So, a year ago I started backing up to HubiC after my previous backup service decided to stop servicing retail customers. At the time, HubiC seemed on paper like a great option — potentially offering the simplicity and utility of DropBox with effectively unlimited storage capacity.
In practice, HubiC is useless. I’ve had a 2012 Mac Pro constantly connected to HubiC via a fast cable connection for 12 months and managed to back up only about 1/4 of the files I’ve pointed at it. The damn thing breaks down constantly. Every time I log in it wants me to change passwords. They just billed me for renewal, but I’m two days late and I can’t cancel my account without paying for another year. Good luck with that, guys.
Now, I haven’t been sitting on my hands while I watch HubiC fail to deliver on any of its promises. Most of my stuff continues to be backed up locally via Time Machine. The stuff I work on is stored in the cloud (iCloud, GitHub, Google Drive, and/or DropBox).
My big problem is photographs and video.
Now, when Flickr raised its “free” tier to offer 1TB of cloud storage for JPEGs, I jumped on that. It may not be RAW storage, but it’s better than nothing, and 1TB is enough space for a huge number of JPEGs. The big problem, Flickr’s (since discontinued) auto-uploader was so stupidly designed that it successfully rendered my Flickr account borderline useless (it created an album for every folder it found an image in, and it uploaded every image it found, including things like UI images inside applications and development trees, so I have “albums” comprising sprites from sample game development projects and logos for PHP templates) and Flickr’s account management tools look and work like something an intern abandoned in 2005, so just deleting stuff is an exercise in frustration. It looks to me like Flickr’s abandonware API isn’t really up to the task of even supporting a third party application to untangle the mess.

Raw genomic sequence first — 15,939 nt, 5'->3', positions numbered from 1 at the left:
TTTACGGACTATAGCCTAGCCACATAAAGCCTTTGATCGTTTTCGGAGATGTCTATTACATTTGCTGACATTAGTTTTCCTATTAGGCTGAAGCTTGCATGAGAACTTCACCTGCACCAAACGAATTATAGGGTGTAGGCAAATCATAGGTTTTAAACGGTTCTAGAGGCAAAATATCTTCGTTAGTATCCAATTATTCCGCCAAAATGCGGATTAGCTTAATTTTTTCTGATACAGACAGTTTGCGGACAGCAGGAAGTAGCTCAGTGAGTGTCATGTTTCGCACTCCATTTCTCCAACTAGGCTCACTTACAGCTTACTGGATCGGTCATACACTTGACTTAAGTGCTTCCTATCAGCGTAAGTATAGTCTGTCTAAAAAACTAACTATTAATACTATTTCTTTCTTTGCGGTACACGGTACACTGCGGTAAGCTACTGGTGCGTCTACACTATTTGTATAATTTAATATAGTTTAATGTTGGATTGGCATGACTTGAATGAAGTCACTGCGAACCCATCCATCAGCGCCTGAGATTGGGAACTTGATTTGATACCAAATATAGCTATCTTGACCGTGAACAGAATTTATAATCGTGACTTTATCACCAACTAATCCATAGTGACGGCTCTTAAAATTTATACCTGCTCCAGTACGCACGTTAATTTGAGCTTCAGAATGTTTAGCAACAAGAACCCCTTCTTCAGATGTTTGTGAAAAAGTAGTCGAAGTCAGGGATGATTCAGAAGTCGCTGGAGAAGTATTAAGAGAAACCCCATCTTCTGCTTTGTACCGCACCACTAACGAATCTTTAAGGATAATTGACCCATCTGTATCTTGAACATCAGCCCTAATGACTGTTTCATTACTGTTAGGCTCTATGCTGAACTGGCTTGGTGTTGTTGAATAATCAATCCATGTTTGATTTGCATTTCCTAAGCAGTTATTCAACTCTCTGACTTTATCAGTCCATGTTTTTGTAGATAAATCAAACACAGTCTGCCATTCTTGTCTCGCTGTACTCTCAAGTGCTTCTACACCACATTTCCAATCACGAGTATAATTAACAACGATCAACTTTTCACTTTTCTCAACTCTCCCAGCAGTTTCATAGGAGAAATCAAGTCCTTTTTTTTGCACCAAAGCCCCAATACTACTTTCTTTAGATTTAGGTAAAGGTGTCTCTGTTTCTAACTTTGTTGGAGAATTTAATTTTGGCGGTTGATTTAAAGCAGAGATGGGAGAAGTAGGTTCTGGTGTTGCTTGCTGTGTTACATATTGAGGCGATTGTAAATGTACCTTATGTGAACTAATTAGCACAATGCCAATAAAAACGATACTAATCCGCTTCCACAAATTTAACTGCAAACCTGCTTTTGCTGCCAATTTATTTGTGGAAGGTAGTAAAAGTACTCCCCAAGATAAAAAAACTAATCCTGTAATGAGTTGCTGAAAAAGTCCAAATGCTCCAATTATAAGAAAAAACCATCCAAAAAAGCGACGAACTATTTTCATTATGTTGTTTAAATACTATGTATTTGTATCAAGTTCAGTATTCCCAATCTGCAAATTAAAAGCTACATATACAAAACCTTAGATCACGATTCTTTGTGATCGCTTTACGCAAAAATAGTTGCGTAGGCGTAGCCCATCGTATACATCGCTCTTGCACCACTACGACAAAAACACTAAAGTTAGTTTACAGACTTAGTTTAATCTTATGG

And of course, since Yahoo changed hands and various security scandals unfolded just logging into Yahoo accounts is a pain, and you need to navigate ads to even get into your account. Yahoo is the GeoCities of 2018.
Recently, Google raised the “free” tier of photos.google.com to unlimited storage of photos where RAW files are JPEGs are processed into high-but-not-full-quality JPEGs on-the-fly. I’ve tried it and it’s pretty damn good. The uploader is smart enough to skip files that are clearly not important photos (e.g. too small, wrong format) and ignore obvious duplicates. The problems are (i) that the uploader application periodically just hangs and needs to be manually killed and restarted (ii) the web app seems to be weirdly slow and unreliable (I can log on with two machines side-by-side and they’ll see different subsets of my photos), (iii) no Apple TV support, and (iv) online photo editor seems to need one or two extra clicks to accomplish anything (but it’s a lot better than nothing). I’m pretty confident that my stuff is there, just not in my ability to see a given photo from a given machine on a given day. It’s certainly the most complete, easy-to-navigate, and shareable archive I’ve ever managed to create of my photographs. And if I can find a photo there, I can locate the original RAW image pretty easily.